Chapter 3.6 Danger signs in newborns and young infants

Neonates and young infants often present with non-specific symptoms and signs that indicate severe illness. These signs might be present at or after delivery or in a newborn presenting to hospital or develop during hospital stay. The aim of initial management of a neonate presenting with these signs is stabilization and preventing deterioration. The signs include:

  • not feeding well
  • convulsions
  • drowsy or unconscious
  • movement only when stimulated or no movement at all I fast breathing (60 breaths per min)
  • grunting
  • severe chest indrawing
  • raised temperature, > 38 °C
  • hypothermia, < 35.5 °C
  • central cyanosis?

Emergency management of danger signs:

  • Open and maintain airway. Give oxygen by nasal prongs if the young infant is cyanosed or in severe respiratory distress or hypoxaemic (oxygen saturation < 90%).
  • Give bag and mask ventilation with oxygen (or room air if oxygen is not available) if there is apnoea, gasping or respiratory rate too slow (< 20).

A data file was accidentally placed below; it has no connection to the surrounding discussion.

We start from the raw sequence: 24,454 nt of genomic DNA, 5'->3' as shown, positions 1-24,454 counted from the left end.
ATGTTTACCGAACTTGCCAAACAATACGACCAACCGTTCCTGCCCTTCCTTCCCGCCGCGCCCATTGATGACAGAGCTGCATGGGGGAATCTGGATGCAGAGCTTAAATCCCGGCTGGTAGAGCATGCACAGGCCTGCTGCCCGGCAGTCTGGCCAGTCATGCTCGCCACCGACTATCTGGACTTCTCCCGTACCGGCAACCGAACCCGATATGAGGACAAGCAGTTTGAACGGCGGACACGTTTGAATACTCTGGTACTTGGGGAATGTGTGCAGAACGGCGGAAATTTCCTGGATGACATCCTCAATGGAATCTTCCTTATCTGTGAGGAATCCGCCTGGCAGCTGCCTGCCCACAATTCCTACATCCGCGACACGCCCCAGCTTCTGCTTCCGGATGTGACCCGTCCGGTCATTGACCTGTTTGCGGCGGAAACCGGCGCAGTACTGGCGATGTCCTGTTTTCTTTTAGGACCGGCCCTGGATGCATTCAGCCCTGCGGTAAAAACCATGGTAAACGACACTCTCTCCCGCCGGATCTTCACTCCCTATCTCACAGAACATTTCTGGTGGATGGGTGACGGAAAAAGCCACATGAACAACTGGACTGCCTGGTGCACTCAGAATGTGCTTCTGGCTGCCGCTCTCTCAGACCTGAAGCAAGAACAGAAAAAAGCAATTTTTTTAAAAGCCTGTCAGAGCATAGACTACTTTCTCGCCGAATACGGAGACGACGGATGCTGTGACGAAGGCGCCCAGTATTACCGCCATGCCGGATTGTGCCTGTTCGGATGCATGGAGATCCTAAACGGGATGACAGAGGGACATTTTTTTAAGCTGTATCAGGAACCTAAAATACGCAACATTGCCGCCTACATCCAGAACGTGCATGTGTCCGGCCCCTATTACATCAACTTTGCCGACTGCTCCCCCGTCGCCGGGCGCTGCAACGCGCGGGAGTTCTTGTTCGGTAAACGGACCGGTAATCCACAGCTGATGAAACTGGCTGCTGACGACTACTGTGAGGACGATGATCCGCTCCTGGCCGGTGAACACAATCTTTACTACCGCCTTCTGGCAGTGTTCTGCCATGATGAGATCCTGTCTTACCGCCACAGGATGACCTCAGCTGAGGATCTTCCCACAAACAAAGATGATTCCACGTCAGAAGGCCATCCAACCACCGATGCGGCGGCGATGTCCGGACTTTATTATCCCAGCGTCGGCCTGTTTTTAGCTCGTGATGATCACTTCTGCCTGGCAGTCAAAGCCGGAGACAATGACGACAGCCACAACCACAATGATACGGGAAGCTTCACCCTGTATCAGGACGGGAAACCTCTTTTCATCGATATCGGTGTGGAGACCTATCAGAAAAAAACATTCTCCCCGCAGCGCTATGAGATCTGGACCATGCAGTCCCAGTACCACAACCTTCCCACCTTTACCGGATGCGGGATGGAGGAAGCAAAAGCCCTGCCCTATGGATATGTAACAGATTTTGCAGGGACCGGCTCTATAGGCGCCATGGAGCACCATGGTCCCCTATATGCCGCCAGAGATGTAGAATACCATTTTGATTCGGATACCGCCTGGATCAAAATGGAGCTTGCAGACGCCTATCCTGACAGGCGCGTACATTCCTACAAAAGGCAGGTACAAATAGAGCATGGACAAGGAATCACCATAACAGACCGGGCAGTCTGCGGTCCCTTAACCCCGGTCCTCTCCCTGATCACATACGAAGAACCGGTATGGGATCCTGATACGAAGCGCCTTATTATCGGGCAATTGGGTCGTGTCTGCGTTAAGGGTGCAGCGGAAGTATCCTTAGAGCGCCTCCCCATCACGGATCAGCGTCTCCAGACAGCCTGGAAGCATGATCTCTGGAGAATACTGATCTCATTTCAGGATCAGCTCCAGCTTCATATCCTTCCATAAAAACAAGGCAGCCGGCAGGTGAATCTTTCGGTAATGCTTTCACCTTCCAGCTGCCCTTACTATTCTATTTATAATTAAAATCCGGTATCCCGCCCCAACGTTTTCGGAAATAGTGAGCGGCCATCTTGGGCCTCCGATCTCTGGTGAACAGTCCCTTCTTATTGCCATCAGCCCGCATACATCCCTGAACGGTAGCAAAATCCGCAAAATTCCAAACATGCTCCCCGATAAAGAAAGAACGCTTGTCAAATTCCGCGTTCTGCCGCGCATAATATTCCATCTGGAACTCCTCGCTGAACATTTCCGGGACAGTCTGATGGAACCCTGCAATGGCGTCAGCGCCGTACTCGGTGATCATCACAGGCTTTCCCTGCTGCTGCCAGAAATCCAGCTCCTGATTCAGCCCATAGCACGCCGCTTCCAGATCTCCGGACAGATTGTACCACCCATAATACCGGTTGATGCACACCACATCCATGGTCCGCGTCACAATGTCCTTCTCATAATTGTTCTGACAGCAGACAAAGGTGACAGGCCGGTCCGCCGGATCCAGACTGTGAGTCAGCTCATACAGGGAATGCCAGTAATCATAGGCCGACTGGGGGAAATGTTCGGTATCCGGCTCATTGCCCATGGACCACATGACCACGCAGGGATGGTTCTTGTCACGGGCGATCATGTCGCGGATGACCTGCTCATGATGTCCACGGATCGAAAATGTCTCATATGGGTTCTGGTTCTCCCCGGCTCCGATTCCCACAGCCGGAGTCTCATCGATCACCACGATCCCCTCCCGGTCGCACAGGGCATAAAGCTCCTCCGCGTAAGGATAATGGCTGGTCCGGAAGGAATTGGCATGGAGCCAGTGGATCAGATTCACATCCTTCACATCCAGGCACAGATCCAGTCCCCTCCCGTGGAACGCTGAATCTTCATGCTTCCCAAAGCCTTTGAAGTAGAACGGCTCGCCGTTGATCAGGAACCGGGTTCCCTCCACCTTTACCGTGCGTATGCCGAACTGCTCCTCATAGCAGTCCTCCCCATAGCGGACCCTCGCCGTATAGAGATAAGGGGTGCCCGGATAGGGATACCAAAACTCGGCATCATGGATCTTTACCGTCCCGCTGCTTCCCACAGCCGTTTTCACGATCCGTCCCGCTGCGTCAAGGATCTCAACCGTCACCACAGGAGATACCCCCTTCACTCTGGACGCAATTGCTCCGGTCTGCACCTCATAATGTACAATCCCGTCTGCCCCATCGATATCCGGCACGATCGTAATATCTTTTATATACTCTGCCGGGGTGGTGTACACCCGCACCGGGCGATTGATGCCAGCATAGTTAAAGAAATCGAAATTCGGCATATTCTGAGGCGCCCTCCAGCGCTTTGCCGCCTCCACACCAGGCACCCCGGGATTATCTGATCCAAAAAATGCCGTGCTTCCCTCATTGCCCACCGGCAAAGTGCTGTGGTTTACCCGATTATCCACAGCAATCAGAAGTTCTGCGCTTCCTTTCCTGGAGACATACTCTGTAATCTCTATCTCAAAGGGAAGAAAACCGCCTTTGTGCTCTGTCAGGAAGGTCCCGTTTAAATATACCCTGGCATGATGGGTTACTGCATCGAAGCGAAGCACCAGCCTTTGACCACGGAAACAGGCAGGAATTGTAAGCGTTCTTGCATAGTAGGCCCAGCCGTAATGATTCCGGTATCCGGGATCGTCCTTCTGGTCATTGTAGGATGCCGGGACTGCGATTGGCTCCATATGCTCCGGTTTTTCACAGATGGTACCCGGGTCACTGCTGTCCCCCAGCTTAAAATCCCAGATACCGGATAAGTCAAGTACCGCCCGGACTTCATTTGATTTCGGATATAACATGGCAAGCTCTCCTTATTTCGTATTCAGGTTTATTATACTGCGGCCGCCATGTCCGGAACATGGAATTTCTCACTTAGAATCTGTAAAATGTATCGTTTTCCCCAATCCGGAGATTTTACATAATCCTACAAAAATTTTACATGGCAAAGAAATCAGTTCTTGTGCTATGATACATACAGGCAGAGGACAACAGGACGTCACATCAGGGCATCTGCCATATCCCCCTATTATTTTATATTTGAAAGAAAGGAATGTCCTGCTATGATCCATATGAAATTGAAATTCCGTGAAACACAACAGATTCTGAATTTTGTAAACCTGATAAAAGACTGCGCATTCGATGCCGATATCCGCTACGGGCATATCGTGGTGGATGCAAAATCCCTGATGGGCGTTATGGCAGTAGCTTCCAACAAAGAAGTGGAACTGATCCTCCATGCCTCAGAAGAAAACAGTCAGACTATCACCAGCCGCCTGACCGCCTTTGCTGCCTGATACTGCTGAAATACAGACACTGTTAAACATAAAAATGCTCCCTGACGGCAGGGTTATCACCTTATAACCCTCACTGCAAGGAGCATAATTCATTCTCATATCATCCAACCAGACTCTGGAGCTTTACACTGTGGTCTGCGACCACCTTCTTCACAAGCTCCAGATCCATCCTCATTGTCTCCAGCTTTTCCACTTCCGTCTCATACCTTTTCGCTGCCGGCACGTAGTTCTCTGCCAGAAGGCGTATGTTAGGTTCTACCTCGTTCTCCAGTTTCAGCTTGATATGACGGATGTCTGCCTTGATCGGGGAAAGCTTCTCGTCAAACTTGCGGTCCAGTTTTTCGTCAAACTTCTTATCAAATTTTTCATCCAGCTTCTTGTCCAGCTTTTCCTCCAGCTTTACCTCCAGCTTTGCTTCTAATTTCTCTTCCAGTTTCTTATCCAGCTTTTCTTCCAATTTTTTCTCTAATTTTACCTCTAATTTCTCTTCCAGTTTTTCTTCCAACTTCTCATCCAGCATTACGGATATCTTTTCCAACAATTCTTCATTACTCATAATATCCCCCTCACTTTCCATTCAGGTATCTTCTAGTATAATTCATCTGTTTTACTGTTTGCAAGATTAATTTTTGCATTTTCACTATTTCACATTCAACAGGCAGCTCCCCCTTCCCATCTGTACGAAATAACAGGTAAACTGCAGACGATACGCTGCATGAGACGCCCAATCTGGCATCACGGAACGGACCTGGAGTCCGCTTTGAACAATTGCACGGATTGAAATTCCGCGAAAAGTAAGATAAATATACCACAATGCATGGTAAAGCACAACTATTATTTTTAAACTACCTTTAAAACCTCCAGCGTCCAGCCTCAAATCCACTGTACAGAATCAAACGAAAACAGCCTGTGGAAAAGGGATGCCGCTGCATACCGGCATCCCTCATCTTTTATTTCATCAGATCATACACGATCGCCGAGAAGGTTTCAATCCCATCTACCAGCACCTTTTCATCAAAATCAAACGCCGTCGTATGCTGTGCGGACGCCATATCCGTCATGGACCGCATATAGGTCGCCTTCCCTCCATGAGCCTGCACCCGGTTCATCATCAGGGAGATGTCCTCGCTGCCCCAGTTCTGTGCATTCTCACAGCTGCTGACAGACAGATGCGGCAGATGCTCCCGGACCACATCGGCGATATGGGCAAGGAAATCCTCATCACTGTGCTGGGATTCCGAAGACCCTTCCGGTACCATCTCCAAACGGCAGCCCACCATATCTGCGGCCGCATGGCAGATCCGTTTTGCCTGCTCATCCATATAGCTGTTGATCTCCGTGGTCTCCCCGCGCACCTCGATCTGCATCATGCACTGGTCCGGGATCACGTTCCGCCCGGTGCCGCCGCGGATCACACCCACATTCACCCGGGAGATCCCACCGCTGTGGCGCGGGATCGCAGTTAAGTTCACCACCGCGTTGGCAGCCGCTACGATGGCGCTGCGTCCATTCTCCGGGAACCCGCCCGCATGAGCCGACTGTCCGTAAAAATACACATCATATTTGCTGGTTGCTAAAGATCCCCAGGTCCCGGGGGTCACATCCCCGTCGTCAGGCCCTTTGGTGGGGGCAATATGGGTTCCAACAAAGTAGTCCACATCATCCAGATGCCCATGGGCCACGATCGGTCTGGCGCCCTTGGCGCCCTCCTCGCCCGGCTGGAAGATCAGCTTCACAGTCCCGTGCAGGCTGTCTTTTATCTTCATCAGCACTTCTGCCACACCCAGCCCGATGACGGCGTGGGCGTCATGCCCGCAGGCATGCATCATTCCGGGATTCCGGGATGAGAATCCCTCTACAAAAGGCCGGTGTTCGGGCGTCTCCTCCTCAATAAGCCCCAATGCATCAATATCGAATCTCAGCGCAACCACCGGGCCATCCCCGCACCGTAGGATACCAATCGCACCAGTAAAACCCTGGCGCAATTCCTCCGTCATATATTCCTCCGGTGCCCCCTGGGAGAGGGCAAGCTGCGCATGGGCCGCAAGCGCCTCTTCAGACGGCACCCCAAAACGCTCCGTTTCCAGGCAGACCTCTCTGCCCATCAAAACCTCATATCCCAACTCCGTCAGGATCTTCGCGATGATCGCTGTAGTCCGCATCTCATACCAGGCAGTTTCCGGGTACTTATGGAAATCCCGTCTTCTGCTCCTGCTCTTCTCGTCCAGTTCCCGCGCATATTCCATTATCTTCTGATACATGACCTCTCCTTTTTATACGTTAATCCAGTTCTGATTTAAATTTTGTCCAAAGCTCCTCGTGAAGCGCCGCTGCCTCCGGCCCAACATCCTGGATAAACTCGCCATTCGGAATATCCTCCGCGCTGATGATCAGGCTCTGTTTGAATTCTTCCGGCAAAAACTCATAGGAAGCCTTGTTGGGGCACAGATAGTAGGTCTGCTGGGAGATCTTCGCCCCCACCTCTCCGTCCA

• Insert venous cannula.
  • Give ampicillin (or penicillin) and gentamicin (see below).
  • If drowsy, unconscious or convulsing, check blood glucose. If glucose < 2.2 mmol/l (< 40 mg/100 ml), give 10% glucose at 2 ml/kg IV. Then give a sustained IV infusion of 5 ml/kg per h of 10% glucose for the next few days while oral feeds are built up.

If you cannot check blood glucose quickly, assume hypoglycaemia and give glucose IV. If you cannot insert an IV drip, give expressed breast milk or glucose through a nasogastric tube.

  • Give phenobarbital if convulsing
  • Admit
  • Give vitamin K (if not given before)
  • Monitor the infant frequently.